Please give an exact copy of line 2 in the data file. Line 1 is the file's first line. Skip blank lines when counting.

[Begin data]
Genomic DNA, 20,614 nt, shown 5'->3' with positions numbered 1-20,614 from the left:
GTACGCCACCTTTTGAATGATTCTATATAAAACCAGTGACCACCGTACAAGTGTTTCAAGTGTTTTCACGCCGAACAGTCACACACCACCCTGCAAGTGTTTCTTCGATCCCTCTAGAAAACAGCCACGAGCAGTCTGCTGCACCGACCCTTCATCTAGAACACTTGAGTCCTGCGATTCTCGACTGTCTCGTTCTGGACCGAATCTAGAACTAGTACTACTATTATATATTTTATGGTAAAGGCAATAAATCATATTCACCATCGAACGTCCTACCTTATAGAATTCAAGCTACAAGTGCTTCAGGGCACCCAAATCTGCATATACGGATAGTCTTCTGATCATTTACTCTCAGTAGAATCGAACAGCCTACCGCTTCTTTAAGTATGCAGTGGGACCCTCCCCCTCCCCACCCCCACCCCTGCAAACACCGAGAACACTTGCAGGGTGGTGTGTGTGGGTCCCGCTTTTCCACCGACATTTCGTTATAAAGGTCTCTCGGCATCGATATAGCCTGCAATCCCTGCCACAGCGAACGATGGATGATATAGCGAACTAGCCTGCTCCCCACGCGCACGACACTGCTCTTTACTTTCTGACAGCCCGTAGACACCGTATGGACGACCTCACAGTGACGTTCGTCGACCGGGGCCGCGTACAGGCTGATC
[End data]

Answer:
GTACGCCACCTTTTGAATGATTCTATATAAAACCAGTGACCACCGTACAAGTGTTTCAAGTGTTTTCACGCCGAACAGTCACACACCACCCTGCAAGTGTTTCTTCGATCCCTCTAGAAAACAGCCACGAGCAGTCTGCTGCACCGACCCTTCATCTAGAACACTTGAGTCCTGCGATTCTCGACTGTCTCGTTCTGGACCGAATCTAGAACTAGTACTACTATTATATATTTTATGGTAAAGGCAATAAATCATATTCACCATCGAACGTCCTACCTTATAGAATTCAAGCTACAAGTGCTTCAGGGCACCCAAATCTGCATATACGGATAGTCTTCTGATCATTTACTCTCAGTAGAATCGAACAGCCTACCGCTTCTTTAAGTATGCAGTGGGACCCTCCCCCTCCCCACCCCCACCCCTGCAAACACCGAGAACACTTGCAGGGTGGTGTGTGTGGGTCCCGCTTTTCCACCGACATTTCGTTATAAAGGTCTCTCGGCATCGATATAGCCTGCAATCCCTGCCACAGCGAACGATGGATGATATAGCGAACTAGCCTGCTCCCCACGCGCACGACACTGCTCTTTACTTTCTGACAGCCCGTAGACACCGTATGGACGACCTCACAGTGACGTTCGTCGACCGGGGCCGCGTACAGGCTGATC